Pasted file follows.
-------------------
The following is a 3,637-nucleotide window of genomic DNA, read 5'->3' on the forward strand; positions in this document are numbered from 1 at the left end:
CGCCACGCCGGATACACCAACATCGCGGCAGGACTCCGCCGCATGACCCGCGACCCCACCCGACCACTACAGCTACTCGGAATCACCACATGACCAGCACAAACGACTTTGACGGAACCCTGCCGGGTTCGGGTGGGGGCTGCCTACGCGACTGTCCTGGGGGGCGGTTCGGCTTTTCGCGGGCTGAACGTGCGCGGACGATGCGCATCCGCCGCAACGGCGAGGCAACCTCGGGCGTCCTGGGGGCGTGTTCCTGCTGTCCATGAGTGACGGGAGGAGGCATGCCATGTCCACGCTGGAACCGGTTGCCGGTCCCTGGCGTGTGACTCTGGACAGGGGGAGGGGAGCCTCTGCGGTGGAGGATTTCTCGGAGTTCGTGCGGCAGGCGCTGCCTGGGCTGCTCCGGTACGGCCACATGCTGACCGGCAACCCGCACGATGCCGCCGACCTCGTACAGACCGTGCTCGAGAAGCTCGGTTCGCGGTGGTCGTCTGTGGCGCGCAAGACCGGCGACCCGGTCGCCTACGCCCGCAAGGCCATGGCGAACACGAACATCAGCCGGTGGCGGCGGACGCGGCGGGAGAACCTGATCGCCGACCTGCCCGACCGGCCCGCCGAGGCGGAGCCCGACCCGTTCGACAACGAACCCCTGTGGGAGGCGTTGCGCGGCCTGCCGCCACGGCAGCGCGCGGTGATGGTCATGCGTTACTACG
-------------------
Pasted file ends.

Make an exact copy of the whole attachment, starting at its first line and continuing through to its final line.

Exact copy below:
The following is a 3,637-nucleotide window of genomic DNA, read 5'->3' on the forward strand; positions in this document are numbered from 1 at the left end:
CGCCACGCCGGATACACCAACATCGCGGCAGGACTCCGCCGCATGACCCGCGACCCCACCCGACCACTACAGCTACTCGGAATCACCACATGACCAGCACAAACGACTTTGACGGAACCCTGCCGGGTTCGGGTGGGGGCTGCCTACGCGACTGTCCTGGGGGGCGGTTCGGCTTTTCGCGGGCTGAACGTGCGCGGACGATGCGCATCCGCCGCAACGGCGAGGCAACCTCGGGCGTCCTGGGGGCGTGTTCCTGCTGTCCATGAGTGACGGGAGGAGGCATGCCATGTCCACGCTGGAACCGGTTGCCGGTCCCTGGCGTGTGACTCTGGACAGGGGGAGGGGAGCCTCTGCGGTGGAGGATTTCTCGGAGTTCGTGCGGCAGGCGCTGCCTGGGCTGCTCCGGTACGGCCACATGCTGACCGGCAACCCGCACGATGCCGCCGACCTCGTACAGACCGTGCTCGAGAAGCTCGGTTCGCGGTGGTCGTCTGTGGCGCGCAAGACCGGCGACCCGGTCGCCTACGCCCGCAAGGCCATGGCGAACACGAACATCAGCCGGTGGCGGCGGACGCGGCGGGAGAACCTGATCGCCGACCTGCCCGACCGGCCCGCCGAGGCGGAGCCCGACCCGTTCGACAACGAACCCCTGTGGGAGGCGTTGCGCGGCCTGCCGCCACGGCAGCGCGCGGTGATGGTCATGCGTTACTACG